Jeff Schapiro on Bob McDonnell's Abysmal Fundraising

Sunday, April 26, 2009

Although one particular candidate likes to whine about fundraising being evil (even though he quit his job in order to...yes, fundraise), the fact is that you need money in order to run a political campaign. This is not exactly rocket science, and it's not about whether you're the "grassroots" or "netroots" candidate either. Case in point: Barack Obama raised about $750 million for his presidential bid in 2007/2008, yet simultaneously ran an extraordinary netroots campaign as well. When Nate Wilcox and I were speaking at Stanford and Berkeley in February about Netroots Rising, we emphasized that successful campaigns manage to INTEGRATE the "top down" (which includes fundraising) with the "bottom up" (grassroots, netroots). Ultimately, Howard Dean and Wesley Clark failed to do that in 2003/2004 (for different reasons), while Barack Obama succeeded to a spectacular extent in 2007/2008 (as did Jim Webb, on a much smaller scale in 2006).

Anyway, the bottom line is that, despite the rise of social networking (including blogs, Facebook, Twitter, YouTube, etc.), money remains crucial in today's political campaigns. And, unfortunately for Bob McDonnell, things are not going particularly well for his campaign in that area.
At McDonnell headquarters, the news isn't the announcement that he has more cash than the three Democrats who are burning through millions for a shot at him. It's what is being whispered:

That finance director Christi Smith, previously a fundraiser for McDonnell in Northern Virginia, has been replaced with Paige Hahn, who has worked for Newt Gingrich, the U.S. Chamber of Commerce and the Republican National Committee.

Unopposed for the nomination, McDonnell trails in the money hunt compared with the party's candidate from four years ago, then-Attorney General Jerry Kilgore, who faced minor competition in a primary.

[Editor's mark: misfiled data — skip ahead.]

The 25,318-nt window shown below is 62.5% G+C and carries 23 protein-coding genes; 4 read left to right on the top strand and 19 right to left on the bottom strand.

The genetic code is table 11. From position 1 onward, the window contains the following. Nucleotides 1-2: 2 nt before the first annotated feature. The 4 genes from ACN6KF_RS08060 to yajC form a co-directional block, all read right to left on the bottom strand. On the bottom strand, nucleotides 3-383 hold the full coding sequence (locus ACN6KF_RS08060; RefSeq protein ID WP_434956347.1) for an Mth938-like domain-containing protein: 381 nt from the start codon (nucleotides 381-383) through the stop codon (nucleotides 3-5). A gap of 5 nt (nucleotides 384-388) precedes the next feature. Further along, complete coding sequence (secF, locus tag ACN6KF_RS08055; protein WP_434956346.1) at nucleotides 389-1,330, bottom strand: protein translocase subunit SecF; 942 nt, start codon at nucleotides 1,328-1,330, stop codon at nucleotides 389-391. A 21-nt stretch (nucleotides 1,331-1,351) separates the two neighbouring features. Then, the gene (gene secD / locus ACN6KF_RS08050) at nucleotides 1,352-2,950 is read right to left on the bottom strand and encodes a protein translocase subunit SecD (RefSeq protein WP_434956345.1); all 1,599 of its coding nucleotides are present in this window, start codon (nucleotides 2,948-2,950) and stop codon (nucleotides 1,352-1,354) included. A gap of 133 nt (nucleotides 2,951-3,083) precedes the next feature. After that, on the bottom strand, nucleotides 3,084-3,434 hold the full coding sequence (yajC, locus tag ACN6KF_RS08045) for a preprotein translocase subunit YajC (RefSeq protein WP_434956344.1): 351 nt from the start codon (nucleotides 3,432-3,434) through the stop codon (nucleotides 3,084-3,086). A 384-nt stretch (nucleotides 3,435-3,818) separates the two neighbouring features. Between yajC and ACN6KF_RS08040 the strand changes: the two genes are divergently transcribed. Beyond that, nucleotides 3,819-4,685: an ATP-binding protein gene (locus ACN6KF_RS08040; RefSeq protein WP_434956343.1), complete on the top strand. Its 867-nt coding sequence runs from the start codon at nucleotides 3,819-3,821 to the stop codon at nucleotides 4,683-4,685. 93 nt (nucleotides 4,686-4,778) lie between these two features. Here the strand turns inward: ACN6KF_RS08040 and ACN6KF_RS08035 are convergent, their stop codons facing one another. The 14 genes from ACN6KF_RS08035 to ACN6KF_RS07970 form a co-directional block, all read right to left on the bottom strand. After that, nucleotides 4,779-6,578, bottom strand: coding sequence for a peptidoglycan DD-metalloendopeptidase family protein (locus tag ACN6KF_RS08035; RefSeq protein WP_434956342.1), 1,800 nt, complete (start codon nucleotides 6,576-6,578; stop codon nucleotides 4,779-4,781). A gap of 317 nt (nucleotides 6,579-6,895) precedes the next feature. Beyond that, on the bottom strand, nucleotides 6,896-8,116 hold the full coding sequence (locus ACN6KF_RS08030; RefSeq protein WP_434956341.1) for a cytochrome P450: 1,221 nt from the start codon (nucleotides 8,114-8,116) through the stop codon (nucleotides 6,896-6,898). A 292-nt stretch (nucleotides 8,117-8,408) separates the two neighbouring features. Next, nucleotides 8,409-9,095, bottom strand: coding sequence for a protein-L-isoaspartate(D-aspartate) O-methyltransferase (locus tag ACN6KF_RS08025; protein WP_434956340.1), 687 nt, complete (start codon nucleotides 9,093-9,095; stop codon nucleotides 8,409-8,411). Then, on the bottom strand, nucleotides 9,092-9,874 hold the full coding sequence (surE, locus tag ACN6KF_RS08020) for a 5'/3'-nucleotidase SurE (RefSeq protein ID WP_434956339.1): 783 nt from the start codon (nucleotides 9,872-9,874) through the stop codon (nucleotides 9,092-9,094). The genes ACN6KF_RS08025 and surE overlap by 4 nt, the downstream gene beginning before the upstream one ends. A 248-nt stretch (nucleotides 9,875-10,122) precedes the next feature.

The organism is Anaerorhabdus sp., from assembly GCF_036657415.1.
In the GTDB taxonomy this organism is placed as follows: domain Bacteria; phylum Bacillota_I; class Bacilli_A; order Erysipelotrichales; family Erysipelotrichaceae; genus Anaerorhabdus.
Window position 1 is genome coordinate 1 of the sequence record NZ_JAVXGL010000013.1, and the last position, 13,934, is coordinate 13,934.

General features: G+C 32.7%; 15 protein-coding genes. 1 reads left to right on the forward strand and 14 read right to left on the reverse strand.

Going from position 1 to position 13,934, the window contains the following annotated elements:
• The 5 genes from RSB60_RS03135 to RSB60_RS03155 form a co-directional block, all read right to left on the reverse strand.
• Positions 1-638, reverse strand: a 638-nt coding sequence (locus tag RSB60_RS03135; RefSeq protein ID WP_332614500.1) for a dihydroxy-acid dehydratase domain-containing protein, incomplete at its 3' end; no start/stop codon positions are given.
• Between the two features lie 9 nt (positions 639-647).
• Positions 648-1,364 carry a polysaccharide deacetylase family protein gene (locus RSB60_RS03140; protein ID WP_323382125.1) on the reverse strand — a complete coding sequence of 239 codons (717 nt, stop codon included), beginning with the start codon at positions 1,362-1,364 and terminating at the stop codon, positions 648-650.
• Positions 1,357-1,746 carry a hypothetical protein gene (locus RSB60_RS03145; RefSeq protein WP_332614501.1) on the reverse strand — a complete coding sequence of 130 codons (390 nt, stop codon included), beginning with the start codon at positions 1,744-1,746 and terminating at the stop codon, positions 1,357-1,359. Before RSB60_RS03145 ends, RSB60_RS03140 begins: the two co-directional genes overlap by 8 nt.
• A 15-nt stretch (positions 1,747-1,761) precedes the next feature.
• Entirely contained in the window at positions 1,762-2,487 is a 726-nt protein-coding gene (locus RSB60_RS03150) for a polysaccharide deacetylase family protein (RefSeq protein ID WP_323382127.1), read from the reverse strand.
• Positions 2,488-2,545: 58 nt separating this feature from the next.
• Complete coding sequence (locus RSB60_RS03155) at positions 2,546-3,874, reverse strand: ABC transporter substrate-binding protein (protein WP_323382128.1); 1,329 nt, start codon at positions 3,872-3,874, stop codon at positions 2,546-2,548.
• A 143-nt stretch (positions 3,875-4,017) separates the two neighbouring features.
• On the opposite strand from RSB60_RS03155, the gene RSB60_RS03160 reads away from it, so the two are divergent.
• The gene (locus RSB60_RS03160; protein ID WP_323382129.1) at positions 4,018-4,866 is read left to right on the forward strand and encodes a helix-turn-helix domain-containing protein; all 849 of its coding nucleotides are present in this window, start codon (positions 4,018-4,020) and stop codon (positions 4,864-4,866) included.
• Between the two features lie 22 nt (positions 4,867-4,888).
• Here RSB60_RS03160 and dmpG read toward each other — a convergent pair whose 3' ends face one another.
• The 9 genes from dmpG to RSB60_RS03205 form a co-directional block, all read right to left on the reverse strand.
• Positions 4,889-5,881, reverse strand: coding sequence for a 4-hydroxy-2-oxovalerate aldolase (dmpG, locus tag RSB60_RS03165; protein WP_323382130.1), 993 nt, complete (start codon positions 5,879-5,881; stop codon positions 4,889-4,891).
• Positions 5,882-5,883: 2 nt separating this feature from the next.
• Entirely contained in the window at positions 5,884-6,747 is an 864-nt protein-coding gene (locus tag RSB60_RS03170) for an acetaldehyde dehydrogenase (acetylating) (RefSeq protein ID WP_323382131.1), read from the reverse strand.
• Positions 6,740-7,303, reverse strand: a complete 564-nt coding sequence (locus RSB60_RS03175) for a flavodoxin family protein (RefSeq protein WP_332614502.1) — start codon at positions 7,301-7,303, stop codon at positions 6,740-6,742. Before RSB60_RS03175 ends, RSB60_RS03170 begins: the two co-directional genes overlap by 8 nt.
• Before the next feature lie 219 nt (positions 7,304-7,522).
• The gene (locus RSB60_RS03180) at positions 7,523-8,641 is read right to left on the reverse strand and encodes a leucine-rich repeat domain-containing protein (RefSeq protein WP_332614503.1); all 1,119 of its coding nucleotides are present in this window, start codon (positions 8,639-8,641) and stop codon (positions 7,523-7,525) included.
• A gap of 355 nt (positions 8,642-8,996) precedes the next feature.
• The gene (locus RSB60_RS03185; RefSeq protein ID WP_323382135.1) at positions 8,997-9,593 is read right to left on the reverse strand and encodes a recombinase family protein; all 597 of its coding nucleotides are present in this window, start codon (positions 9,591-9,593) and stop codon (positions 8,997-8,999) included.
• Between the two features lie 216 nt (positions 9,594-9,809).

From January 2006, when McDonnell was sworn in as AG, until the close of the latest reporting period on March 31, he has raised just over $6.5 million, according to the Virginia Public Access Project, an online watchdog of money in politics.

For the same period, between 2002 and 2005, Kilgore generated $7.8 million.
It's even worse than that, Schapiro points out, as " At this point in the'05 cycle, Kilgore had not received a penny from the RGA, which already has steered $1.2 million to McDonnell."

Why is this? Schapiro notes that the economy is "crummy" right now, but that this "excuse only goes so far." I agree with Schapiro, and would point out that the three Democratic gubernatorial candidates raised a combined $5.7 million in the first quarter of 2009 (of which $4.2 million was raised by Terry McAuliffe). I would also point out that Tim Kaine raised $2.6 million and Jerry Kilgore $5.0 million in the first quarter of 2005, compared to just $2.2 million for McDonnell in 1Q09. In other words, no matter how you look at it, Bob McDonnell's fundraising so far is anemic.

So what IS the problem? According to Schapiro, "McDonnell may not be getting traction with Kilgore's biggest donors."
There are 34 GOP check-writers who contributed $5,000 or more to each candidate through their respective March 31 filing periods. But there are about 100 more who gave at least that much to Kilgore who have yet to do so for McDonnell.
Perhaps GOP donors are not convinced about Bob McDonnell's new-found "moderation?" Perhaps GOP donors are demoralized by the controversy over Jeff Frederick as "leader" (using the term very loosely) of the RPV? Perhaps more socially moderate GOP donors aren't enthused about having a Pat Robertson Republican at the top of their ticket? Perhaps McDonnell simply isn't as compelling a candidate to them as Jerry Kilgore was in 2009?

Will Bob McDonnell's money woes continue? Time will tell, but I strongly agree with Jeff Schapiro that McDonnell "has his work cut out for him" on this front. This is particularly the case, by the way, assuming that Democrats pick their strongest fundraiser AND their strongest fighter (with the strongest campaign by far), Terry McAuliffe, as their nominee. Yes, Republicans will point to the early polls indicating a lead for Bob McDonnell, but keep in mind that a year ago, John McCain was leading Hillary Clinton 58%-36% and Barack Obama 52%-41% in Virginia. Remind me again, how did that one work out in the end? :)

UPDATE: Tertium Quids writes, "The longer McDonnell rustles in the shrubbery with small-bore ideas and fundraising concepts, the more likely these folks are to drift away, and in greater numbers." Wait, I thought rejecting $125 million in stimulus money was Bob McDonnell's idea of a "Big Idea." :)